Barrel 135 also is part of a growing trend of venues offering live music without a cover charge. That can be an incentive for those who don't want to shell out $3 to $5 to enjoy live music. It doesn't seem like much, but in a tight economy, that money can go toward bills.
"We decided to do free music instead of charging a cover because charging a cover is an extra expense," Vitko said. "A night out for many people is a special occasion, not a regular thing, especially now with everything that has been happening with the economy. It's just a way to draw more business without passing on an extra expense to our patrons."
It doesn't affect the band or musician either, since they agree to a pre-determined price for the gig, regardless of cover charges. Most artists also have a tip jar for patrons. The establishment makes its money back with food and drink purchases.
In that regard, Barrel 135 usually doesn't offer any beverage features or specials on Thursday night, but the kitchen will remain open until 10 p.m.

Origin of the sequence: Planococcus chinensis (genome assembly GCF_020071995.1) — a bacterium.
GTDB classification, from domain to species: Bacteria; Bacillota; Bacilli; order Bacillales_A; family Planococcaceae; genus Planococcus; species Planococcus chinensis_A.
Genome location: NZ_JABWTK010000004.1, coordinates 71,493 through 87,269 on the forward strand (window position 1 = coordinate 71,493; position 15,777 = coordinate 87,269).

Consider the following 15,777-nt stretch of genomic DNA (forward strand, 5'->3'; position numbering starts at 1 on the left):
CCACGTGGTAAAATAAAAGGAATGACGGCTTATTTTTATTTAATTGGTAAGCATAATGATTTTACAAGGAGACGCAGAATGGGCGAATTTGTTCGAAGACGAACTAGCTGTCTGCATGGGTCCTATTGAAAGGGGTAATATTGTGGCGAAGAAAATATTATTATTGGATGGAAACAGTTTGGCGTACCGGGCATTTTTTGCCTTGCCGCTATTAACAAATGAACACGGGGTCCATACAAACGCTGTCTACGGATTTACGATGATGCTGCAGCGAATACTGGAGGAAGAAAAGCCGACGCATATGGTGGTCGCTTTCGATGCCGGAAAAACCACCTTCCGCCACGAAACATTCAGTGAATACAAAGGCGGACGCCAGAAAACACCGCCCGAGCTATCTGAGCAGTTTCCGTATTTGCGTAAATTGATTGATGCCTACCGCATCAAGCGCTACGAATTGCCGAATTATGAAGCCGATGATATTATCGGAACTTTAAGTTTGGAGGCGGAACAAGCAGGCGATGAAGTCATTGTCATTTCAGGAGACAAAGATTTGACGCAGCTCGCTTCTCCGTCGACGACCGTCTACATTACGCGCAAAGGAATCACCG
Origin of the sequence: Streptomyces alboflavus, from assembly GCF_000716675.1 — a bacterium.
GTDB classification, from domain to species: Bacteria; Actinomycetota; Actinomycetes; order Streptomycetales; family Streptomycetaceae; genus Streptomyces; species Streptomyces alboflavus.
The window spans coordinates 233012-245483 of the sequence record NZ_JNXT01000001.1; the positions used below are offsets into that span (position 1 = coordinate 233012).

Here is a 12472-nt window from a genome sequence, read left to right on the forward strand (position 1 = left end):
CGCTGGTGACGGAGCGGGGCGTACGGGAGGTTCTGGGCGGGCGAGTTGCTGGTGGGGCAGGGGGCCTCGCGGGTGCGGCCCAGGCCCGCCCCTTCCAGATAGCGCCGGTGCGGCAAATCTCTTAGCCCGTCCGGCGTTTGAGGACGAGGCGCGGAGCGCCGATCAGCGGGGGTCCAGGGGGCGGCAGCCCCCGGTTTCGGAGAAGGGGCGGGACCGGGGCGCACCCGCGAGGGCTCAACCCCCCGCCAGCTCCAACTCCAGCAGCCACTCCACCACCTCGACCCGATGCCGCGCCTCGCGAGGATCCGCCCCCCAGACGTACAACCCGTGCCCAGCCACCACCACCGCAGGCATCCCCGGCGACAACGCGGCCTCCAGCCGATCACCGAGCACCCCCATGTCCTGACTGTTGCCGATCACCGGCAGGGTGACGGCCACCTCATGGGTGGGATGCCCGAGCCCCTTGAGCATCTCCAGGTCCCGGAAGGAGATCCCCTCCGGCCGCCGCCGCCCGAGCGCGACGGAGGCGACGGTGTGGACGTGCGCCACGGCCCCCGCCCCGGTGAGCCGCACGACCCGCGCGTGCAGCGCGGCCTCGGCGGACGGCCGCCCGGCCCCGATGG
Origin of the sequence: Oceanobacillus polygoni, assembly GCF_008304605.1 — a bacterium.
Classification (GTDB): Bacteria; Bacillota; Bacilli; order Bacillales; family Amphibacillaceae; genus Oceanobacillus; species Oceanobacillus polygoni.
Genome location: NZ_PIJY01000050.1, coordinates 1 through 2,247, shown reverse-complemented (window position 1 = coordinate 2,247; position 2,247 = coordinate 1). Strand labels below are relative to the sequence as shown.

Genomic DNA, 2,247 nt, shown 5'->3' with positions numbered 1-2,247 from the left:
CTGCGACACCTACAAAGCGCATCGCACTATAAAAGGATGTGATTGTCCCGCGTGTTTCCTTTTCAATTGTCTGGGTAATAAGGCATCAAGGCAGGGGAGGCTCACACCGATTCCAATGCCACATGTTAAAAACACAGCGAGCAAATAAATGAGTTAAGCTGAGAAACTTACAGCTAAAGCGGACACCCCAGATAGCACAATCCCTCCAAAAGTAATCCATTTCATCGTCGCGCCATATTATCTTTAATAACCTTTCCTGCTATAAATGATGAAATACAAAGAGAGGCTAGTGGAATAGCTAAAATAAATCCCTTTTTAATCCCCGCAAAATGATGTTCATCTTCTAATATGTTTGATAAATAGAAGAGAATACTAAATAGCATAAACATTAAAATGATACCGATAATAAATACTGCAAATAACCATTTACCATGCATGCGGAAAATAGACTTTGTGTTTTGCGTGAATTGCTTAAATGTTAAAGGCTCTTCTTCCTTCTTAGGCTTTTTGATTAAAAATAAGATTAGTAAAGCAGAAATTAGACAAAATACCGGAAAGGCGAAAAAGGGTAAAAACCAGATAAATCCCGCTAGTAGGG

To schedule a time to play, the musicians and bands can approach the lounge about playing there. They stop by and talk to Vitko to find out what dates are available, and then see if their schedules are open on that date.
Because the lounge has featured live music over the years and is active on First Friday with music and events, Barrel 135 has a solid reputation in the music scene.
"It's a pretty tight music scene in town, so word of mouth is huge for us when it comes to getting artists booked," Vitko said.
In Center City, a pretty concentrated area, there are a half dozen or more places offering live music and vying for attention. What makes Barrel 135 - a smallish space with no stage - a desired place to play?
"I feel that the size of Barrel 135 makes it a very intimate setting for live music and this allows for a closer artist-listener connection," Vitko said.
The musicians who play there agree.
"I like playing Barrel 135," musician Zac Baggett said. "It's a fun place to play because of the proximity to people sitting at the bar and tables, plus there's always good-size crowds in there."